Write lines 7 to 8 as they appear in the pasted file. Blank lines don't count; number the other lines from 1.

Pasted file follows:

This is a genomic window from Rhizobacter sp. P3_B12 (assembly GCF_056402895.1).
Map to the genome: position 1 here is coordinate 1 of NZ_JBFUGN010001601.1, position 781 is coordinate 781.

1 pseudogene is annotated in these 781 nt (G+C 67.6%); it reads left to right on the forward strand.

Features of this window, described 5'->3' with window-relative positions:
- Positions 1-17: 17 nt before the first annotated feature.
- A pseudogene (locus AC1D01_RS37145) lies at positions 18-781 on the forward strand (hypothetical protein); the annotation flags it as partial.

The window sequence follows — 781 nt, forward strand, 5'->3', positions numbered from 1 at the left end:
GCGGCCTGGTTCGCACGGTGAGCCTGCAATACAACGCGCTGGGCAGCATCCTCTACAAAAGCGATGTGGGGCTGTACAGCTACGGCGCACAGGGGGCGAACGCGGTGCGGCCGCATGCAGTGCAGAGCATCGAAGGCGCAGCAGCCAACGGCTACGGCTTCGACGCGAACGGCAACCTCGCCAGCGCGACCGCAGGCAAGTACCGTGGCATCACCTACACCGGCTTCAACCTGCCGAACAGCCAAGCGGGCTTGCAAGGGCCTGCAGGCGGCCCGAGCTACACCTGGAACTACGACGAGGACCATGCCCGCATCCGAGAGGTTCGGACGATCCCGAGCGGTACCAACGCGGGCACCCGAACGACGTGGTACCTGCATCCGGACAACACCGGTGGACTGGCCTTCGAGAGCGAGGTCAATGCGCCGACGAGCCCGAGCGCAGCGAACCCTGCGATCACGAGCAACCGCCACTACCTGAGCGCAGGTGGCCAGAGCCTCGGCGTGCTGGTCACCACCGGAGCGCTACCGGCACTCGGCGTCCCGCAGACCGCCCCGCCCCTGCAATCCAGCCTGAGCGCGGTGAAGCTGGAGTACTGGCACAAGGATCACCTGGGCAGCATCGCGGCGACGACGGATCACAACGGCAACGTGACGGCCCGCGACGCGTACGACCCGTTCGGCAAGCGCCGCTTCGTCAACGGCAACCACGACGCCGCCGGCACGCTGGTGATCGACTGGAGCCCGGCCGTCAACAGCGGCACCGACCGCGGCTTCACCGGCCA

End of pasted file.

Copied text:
The window sequence follows — 781 nt, forward strand, 5'->3', positions numbered from 1 at the left end:
GCGGCCTGGTTCGCACGGTGAGCCTGCAATACAACGCGCTGGGCAGCATCCTCTACAAAAGCGATGTGGGGCTGTACAGCTACGGCGCACAGGGGGCGAACGCGGTGCGGCCGCATGCAGTGCAGAGCATCGAAGGCGCAGCAGCCAACGGCTACGGCTTCGACGCGAACGGCAACCTCGCCAGCGCGACCGCAGGCAAGTACCGTGGCATCACCTACACCGGCTTCAACCTGCCGAACAGCCAAGCGGGCTTGCAAGGGCCTGCAGGCGGCCCGAGCTACACCTGGAACTACGACGAGGACCATGCCCGCATCCGAGAGGTTCGGACGATCCCGAGCGGTACCAACGCGGGCACCCGAACGACGTGGTACCTGCATCCGGACAACACCGGTGGACTGGCCTTCGAGAGCGAGGTCAATGCGCCGACGAGCCCGAGCGCAGCGAACCCTGCGATCACGAGCAACCGCCACTACCTGAGCGCAGGTGGCCAGAGCCTCGGCGTGCTGGTCACCACCGGAGCGCTACCGGCACTCGGCGTCCCGCAGACCGCCCCGCCCCTGCAATCCAGCCTGAGCGCGGTGAAGCTGGAGTACTGGCACAAGGATCACCTGGGCAGCATCGCGGCGACGACGGATCACAACGGCAACGTGACGGCCCGCGACGCGTACGACCCGTTCGGCAAGCGCCGCTTCGTCAACGGCAACCACGACGCCGCCGGCACGCTGGTGATCGACTGGAGCCCGGCCGTCAACAGCGGCACCGACCGCGGCTTCACCGGCCA